Page updated on 04-22-2018

Old Car Title help

04-15-2005, 08:03 AM
Hello all,

First off..I already know The old saying Buyer beware...and I broke that rule.

I purchased an abandoned vehicle that was sold to another party without title...I in turn bought that car also without title.

Please dont remind me that that was a foolish course of action. Im quite aware.

The fact is I am now in possesion of a 1964.5 Mustang (coupe) with no title, and two bills of sale.

The question is...Can I register this vehicle..can I get a new title for it?

Ive done some research, and a vin check...I dont see any stolen records, or any liens...just that the vehicle was last registered in Washington DC in 2001...I have the original owners address..but thats it.

I have been told on a few occasions that State Title enactment laws vary on the age of a vehicle requireing title. Most states need a title for anything younger then 30 years. With a bill of sale and insurance...I can apply for a certificate of registration...the DMV will do a check to see if the car is stolen...and if there are any liens...if all is clear, I should be able to get the car registered in my name.

Does anyone know if this is the case? Or am I just a victim of being an idiot?

Any information would be helpful..besides the obvious..:)


04-19-2005, 08:09 PM
This is actually a good question.
I own a '69 Pontiac where the ownership VIN does not match the car. Three numbers have been transposed (reversed) the ownership (in my name) technically is not for the car I have in my possetion.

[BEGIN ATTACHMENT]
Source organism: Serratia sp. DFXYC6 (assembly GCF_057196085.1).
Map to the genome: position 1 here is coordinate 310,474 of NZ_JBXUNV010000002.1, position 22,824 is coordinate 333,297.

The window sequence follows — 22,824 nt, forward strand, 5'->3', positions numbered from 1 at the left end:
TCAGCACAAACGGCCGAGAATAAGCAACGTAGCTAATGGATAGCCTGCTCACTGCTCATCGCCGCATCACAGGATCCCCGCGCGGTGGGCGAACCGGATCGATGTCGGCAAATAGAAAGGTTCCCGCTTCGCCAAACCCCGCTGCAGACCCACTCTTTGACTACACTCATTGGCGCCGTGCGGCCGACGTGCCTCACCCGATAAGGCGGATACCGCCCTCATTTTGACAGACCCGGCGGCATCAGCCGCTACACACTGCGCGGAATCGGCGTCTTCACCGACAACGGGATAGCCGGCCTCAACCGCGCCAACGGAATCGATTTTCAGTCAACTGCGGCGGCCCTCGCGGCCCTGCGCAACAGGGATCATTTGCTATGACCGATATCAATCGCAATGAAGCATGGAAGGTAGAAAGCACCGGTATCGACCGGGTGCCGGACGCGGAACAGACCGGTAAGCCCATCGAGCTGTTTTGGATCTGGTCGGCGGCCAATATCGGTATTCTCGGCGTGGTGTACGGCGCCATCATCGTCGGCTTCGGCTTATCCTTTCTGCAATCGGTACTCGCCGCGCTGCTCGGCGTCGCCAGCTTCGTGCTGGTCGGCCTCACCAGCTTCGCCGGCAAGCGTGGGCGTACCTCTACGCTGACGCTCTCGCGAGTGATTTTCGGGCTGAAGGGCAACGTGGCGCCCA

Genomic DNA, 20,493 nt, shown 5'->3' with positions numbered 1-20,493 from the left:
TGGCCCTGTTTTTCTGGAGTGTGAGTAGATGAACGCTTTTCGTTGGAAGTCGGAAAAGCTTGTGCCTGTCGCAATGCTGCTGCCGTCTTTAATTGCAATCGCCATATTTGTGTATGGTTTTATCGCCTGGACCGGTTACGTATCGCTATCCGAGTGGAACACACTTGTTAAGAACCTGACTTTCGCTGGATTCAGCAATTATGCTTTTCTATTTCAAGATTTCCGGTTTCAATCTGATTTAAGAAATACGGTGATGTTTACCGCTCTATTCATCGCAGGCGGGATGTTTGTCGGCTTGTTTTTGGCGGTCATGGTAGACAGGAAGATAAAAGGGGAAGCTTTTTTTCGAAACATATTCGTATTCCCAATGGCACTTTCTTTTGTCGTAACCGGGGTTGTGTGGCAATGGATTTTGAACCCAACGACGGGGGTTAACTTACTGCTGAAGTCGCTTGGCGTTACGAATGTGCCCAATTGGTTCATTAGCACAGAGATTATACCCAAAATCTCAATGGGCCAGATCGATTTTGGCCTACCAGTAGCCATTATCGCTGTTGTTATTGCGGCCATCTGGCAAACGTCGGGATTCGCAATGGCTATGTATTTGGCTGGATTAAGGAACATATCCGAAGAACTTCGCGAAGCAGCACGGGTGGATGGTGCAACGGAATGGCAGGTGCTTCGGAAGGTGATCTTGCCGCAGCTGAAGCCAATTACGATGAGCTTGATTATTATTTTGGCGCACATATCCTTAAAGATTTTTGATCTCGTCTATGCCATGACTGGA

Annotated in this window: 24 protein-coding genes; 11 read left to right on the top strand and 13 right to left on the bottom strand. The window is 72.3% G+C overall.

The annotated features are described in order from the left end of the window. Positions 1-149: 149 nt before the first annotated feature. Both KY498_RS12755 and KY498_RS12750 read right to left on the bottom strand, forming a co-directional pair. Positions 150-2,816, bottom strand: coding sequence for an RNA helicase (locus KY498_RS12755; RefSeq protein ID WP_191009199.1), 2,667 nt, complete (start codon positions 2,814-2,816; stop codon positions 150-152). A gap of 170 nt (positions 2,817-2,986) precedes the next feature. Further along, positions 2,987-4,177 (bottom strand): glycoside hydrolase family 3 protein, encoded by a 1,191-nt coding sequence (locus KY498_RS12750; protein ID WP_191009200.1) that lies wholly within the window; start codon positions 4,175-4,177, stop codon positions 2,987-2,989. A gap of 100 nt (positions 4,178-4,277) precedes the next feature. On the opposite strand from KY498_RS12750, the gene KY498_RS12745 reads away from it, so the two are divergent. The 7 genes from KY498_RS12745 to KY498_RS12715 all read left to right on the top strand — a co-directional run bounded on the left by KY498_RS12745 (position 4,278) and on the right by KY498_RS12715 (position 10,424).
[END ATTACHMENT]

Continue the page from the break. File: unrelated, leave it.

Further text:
The most straightforward thing for me and you would be to approach the original owner to get a bill of sale, but of course that would leave us at the past owner's mercy.
I would be intersted to hear of other people's ideas.

04-20-2005, 06:43 AM
A common thing to do with classic cars in that situation is to buy another parts car with a good title and "convert" your car to it.

04-22-2005, 10:45 PM
Have you tried to contact your state's DMV office to see what the laws are for your particular state? That might be a good place to start. Here in NY, vehicles require a state issued title for vehicles 1973 and newer, and just a vehicle registration for 1972 and prior to transfer ownership.

04-29-2005, 10:43 AM
In PA its dirt simple. You call the DOT, tell them its an abandoned vehicle since (whatever the last date is on the registration) and you want to research it. If they come up with info they can help you at the DOT. Chances are they won't, since the computers were updated 10 years ago and only renewed vehicles were updated in the database. In that case, you schedule a hearing at the court of common pleas, take your VIN and maybe some other stuff and they will issue you a form that you send to the DOT for a replacement title in your name. Skip the bill of sale part unless there are special circumstances. If its a sale there are a few things that will throw a wrench in the works; 1) you'll have to pay tax and (depending on the state) some pretty serious fees for lapsed registration, 2) its no longer an abandoned car if you paid for it. Abandoned car by definition in PA is one that has been left on your property for a certain period.

I did this with my 65 Scout. I accepted the gift of a free abandoned vehicle, transported it to my property, then did my research. I called and they just asked how long it had been abandoned and if it was on private property. Where it actually is was immaterial.